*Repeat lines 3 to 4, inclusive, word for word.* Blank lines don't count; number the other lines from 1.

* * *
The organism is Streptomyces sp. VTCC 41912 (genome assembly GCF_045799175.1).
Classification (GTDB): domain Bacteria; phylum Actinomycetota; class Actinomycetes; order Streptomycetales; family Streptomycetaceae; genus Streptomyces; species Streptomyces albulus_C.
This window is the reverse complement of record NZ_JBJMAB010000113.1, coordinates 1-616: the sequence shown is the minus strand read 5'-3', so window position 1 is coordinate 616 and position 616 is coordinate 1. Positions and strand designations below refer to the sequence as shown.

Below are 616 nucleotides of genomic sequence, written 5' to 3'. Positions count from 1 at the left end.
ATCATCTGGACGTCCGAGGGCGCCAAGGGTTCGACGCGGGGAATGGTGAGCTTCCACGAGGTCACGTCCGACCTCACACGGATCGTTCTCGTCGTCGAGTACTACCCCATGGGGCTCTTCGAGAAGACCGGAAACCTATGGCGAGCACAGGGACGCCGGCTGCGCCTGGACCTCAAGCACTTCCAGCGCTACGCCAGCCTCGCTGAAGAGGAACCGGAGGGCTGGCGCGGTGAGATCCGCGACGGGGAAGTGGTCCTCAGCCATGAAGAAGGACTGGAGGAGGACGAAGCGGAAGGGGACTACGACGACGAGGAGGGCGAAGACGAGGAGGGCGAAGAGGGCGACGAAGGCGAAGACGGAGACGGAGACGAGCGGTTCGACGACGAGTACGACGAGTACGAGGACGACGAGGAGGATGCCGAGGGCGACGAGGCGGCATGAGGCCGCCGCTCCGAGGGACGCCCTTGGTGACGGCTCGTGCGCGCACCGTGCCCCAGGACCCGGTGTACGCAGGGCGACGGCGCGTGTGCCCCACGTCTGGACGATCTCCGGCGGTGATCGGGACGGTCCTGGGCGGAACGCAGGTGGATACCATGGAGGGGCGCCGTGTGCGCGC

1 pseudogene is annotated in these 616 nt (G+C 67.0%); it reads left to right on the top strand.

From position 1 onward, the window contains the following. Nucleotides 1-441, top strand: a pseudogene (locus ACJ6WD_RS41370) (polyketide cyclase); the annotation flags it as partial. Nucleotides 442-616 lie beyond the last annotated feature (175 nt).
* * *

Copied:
This window is the reverse complement of record NZ_JBJMAB010000113.1, coordinates 1-616: the sequence shown is the minus strand read 5'-3', so window position 1 is coordinate 616 and position 616 is coordinate 1. Positions and strand designations below refer to the sequence as shown.

Below are 616 nucleotides of genomic sequence, written 5' to 3'. Positions count from 1 at the left end.